It's not just Google. Overture has their own methods of profiting from your misfortunes. In order to advertise with Overture you must purchase your ads up-front. So if you run an ad that's expected to receive $30.00 in clicks per month, they will charge you $30.00 to begin displaying your ad. They also mention that once you've hit $30.00 worth of clicks, they will again charge you for another $30.00 until you tell them otherwise. These services are not allowing the user control over when their ads start & stop and are in-turn penalizing users who do not have the financial backing to support a mistake.
Many of these ad services are now allowing webmasters to show blocks of their ads in exchange for ad revenue on a per-click basis. Usually an advertiser has a preference to display their ad on "Search Sites" or "Content Sites", at least I know this is the case with Google's Adwords. The issue here is any site that incorporates Google search results counts as a "Search Site", so ads are still being displayed on many sites with inappropriate audiences.
Invalid clicks are also being received from sites trying to sabotage their competitors' campaigns. If company XYZ wants to run company ABC out of the advertising business, all they need to do is have several dozen IP blocks and some staff to click ads with high cost-per-click (CPC).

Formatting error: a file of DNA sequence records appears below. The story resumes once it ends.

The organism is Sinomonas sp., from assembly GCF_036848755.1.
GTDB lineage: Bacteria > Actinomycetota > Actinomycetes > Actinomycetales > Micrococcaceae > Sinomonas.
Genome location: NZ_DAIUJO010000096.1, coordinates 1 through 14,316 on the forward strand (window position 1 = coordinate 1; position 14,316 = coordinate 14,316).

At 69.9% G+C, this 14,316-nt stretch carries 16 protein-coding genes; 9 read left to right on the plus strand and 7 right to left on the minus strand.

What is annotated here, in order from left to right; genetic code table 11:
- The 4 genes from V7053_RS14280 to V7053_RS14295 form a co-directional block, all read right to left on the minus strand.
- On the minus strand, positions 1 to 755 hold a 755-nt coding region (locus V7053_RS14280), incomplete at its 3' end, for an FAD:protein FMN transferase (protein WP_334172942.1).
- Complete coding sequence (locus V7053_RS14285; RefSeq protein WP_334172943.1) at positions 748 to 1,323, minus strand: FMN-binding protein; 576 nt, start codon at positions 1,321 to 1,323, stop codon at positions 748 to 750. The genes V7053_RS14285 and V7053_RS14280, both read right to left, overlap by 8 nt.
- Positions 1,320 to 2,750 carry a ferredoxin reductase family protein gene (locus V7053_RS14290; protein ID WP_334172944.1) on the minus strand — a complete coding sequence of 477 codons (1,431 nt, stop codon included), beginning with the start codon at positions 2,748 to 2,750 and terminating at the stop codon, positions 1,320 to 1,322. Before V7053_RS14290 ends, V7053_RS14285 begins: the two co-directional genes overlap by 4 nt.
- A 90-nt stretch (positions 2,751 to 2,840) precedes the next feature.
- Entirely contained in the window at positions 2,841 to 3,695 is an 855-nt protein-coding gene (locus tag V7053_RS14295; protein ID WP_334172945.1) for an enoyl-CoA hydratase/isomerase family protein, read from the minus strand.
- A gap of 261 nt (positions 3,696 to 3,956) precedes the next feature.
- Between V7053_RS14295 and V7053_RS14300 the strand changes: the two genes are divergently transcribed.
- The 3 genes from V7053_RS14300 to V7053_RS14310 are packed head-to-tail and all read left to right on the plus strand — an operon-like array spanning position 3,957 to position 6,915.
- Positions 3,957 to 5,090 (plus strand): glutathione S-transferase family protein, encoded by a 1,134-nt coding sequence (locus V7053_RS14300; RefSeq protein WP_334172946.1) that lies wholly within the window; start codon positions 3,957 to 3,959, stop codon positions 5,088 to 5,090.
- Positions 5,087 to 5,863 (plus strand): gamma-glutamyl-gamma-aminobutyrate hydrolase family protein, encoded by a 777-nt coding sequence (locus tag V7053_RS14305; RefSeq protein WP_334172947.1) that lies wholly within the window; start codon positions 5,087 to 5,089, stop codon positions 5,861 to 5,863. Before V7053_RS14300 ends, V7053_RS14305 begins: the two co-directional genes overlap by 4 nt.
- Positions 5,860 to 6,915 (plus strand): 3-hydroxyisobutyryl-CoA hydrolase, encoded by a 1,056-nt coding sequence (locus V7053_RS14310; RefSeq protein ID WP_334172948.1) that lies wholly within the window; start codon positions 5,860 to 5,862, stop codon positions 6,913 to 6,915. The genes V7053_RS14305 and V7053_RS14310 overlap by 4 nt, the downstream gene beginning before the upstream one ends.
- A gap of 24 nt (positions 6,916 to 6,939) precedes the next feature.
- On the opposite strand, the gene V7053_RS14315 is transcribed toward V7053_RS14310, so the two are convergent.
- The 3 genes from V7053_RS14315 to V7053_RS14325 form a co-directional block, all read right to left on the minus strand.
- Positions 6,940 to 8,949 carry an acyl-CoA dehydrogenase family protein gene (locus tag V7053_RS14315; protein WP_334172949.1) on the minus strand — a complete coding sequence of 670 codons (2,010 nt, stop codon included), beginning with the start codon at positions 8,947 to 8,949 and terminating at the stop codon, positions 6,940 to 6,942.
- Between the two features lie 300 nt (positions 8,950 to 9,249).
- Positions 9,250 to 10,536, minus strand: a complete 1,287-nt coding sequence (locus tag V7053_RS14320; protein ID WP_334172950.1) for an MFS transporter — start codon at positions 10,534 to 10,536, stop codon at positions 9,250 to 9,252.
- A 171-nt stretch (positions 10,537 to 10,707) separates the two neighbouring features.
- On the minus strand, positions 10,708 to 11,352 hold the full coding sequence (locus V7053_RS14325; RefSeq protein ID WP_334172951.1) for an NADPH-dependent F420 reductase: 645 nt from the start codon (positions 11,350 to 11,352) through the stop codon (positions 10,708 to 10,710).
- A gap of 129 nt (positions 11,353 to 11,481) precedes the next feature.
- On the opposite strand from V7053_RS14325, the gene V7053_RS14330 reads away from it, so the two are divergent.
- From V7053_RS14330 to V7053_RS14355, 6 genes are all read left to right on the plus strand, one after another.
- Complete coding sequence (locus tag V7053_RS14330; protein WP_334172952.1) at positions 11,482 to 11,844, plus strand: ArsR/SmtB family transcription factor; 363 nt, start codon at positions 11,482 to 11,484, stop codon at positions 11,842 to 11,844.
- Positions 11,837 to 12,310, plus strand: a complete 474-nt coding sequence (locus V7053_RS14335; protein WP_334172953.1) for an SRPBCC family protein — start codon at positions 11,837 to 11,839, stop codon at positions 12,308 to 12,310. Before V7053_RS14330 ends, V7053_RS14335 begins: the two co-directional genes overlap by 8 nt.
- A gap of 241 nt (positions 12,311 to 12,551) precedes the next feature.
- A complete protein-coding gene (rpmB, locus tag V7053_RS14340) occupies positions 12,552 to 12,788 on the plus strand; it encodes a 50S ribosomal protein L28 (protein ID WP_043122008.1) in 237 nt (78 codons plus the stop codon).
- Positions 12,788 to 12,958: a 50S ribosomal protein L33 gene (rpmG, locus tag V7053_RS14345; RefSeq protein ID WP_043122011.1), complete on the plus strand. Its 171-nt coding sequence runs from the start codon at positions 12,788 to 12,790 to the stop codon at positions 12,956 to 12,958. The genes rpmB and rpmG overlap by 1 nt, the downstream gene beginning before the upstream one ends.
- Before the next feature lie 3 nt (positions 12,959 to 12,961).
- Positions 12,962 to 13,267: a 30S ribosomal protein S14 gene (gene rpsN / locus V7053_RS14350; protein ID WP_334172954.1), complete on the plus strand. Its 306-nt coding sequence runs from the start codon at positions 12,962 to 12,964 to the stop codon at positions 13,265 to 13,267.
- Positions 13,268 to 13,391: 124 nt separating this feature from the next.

These programs also seem to encourage invalid clicks from webmasters or frequent visitors of their favorite site or blog who wish to give the webmaster's revenue a boost. I've read a number of posts on newsgroups and forums with complaints about this type of abuse, but when you're offering ad revenue in this manner, you're bound to have problems like this. Most advertising services do attempt to look for abuse of invalid clicks, but they aren't going to bend over backwards giving your money back either.
Is There Hope?
Actually, there are some alternative advertising methods that we can only hope will be adopted by the big leagues. AdBrite has an interesting method of advertising that might appeal to some individuals. Instead of paying per-click and having their ads displayed on an upredictable number of sites, advertisers can choose the sites they want to advertise on and pay for their ad to appear on that site for a certain time interval. This generally means more exposure on a site that is directly related to your ad, rather than relying on a large ad network to attempt to target sites for you.
The best part is you pay a one-time advertising fee, rather than a cost-per-click fee.. meaning webmasters are going to be more encouraged to placing the ad blocks somewhere visible and presentable on the page and less inclined to click the ads themselves. Even if they do click the ads, it's not costing you anything as you've already paid for your timeslot. Webmasters, in turn, can rely more on the revenue their ad blocks are generating instead of being left in the dark as to how much they're being paid for each click as with Adsense. The ad networks will always have their place, but just know that there are alternatives that are much easier on the budget and might even target your audience more than haphazardly listing your site on a large ad network.
Article Word Count: 1303
No comments have yet been made.